There’s lots of ways you can hold a funeral.
First there the options of burial or cremation. Then there’s the option of a church or chapel for the service. Now you can add to the list a drive-through.
A funeral parlour in Japan has started a drive-through service where you can attend a funeral without even getting out of the car.
In the country it is traditional to offer incense, and mourners are still able to do this through their car windows, with the proceedings watched via screens by those who are hosting the service.
The idea came about because of the rapidly ageing population, meaning going to a funeral to send off a loved one can often be tricky logistically. The company behind the idea said it helped those who had difficulties getting out of the car, for example, but also cuts down on time, which also saves on costs.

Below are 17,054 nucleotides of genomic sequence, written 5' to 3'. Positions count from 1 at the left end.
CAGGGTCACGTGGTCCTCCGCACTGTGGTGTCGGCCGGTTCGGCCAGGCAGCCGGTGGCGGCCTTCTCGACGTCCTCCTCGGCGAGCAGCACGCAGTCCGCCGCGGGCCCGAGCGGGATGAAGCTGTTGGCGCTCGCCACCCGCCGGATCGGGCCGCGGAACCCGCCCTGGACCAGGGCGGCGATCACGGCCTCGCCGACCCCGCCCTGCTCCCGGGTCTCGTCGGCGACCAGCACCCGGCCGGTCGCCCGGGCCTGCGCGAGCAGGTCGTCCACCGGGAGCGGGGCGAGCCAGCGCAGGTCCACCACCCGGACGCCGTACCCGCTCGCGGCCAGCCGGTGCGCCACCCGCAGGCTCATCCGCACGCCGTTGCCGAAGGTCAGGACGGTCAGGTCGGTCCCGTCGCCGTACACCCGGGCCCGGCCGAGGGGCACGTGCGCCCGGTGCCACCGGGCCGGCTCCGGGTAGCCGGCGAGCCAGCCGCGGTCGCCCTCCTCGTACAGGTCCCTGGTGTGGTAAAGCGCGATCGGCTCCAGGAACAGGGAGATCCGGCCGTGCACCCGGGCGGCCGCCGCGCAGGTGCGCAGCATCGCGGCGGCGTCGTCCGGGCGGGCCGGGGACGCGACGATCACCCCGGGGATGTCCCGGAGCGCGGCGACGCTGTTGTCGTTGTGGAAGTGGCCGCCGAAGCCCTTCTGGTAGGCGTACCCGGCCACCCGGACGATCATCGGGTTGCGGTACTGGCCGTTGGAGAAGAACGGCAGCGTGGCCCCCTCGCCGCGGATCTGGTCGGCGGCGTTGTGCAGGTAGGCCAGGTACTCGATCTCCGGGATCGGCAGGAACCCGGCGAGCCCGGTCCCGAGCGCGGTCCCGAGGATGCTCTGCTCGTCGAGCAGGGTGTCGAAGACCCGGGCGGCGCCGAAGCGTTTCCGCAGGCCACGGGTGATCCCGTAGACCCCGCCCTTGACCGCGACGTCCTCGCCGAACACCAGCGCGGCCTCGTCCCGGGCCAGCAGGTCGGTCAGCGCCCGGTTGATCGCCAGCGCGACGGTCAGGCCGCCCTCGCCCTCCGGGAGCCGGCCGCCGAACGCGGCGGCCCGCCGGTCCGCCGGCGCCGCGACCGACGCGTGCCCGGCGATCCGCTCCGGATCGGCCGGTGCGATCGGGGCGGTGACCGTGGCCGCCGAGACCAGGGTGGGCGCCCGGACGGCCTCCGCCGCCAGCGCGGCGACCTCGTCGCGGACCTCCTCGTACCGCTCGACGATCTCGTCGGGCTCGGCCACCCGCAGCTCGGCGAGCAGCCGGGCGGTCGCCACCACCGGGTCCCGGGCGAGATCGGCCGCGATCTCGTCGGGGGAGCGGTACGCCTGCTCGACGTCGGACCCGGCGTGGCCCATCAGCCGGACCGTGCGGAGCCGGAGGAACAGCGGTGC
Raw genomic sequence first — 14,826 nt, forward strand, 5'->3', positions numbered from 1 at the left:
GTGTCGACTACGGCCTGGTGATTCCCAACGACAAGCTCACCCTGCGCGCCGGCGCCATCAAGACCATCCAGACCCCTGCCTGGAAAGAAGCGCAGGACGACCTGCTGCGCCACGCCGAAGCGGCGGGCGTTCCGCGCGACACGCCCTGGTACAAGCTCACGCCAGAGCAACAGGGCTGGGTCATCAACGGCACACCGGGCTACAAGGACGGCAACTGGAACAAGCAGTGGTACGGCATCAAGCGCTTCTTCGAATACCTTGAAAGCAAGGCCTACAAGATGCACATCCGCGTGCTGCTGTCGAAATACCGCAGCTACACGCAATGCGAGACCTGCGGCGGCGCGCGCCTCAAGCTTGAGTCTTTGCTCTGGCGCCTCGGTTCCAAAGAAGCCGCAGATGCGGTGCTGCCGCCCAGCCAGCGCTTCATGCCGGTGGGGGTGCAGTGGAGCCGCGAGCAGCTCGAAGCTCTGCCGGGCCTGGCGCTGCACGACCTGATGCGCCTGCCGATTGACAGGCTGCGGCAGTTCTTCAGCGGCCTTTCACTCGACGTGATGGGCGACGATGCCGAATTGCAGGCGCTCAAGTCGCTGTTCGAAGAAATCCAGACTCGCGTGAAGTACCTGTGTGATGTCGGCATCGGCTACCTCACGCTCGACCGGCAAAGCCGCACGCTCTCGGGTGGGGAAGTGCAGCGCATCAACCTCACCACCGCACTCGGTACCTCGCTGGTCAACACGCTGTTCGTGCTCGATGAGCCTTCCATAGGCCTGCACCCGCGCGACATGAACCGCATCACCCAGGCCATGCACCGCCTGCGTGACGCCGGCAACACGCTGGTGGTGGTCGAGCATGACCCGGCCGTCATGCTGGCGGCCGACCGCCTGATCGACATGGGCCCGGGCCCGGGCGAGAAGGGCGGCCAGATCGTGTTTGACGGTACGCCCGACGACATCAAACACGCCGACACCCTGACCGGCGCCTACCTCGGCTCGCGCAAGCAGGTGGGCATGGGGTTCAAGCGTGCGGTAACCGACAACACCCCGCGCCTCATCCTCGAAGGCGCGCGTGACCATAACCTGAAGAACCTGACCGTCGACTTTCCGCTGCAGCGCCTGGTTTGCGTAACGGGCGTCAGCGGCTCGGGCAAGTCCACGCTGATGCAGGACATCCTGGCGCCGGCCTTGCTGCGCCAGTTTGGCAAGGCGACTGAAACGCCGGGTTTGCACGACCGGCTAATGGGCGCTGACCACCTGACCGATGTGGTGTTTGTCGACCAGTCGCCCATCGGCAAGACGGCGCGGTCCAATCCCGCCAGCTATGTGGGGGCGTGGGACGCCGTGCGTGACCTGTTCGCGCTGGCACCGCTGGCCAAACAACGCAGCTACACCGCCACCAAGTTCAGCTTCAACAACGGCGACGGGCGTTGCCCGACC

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The time for a funeral service varies. Typically they last for around an hour but smaller services can taken less than half of that time. Religious beliefs and traditions can increase the time of the service, taking up to two hours, increasing the costs.
While some may think the idea of a drive-through service is disrespectful, it follows a trend of people attending a funeral by watching on a video broadcast like Skype, or watching via Livestream on social media. It’s a concept already used in many parts of the world to help those who are unable to travel to the service, such as those who live overseas. It’s a service quite often offered by the funeral parlour themselves, or done by a mourner who is attending the funeral themselves.
Do you think a drive-through option is a smart idea or disrespectful of those departed?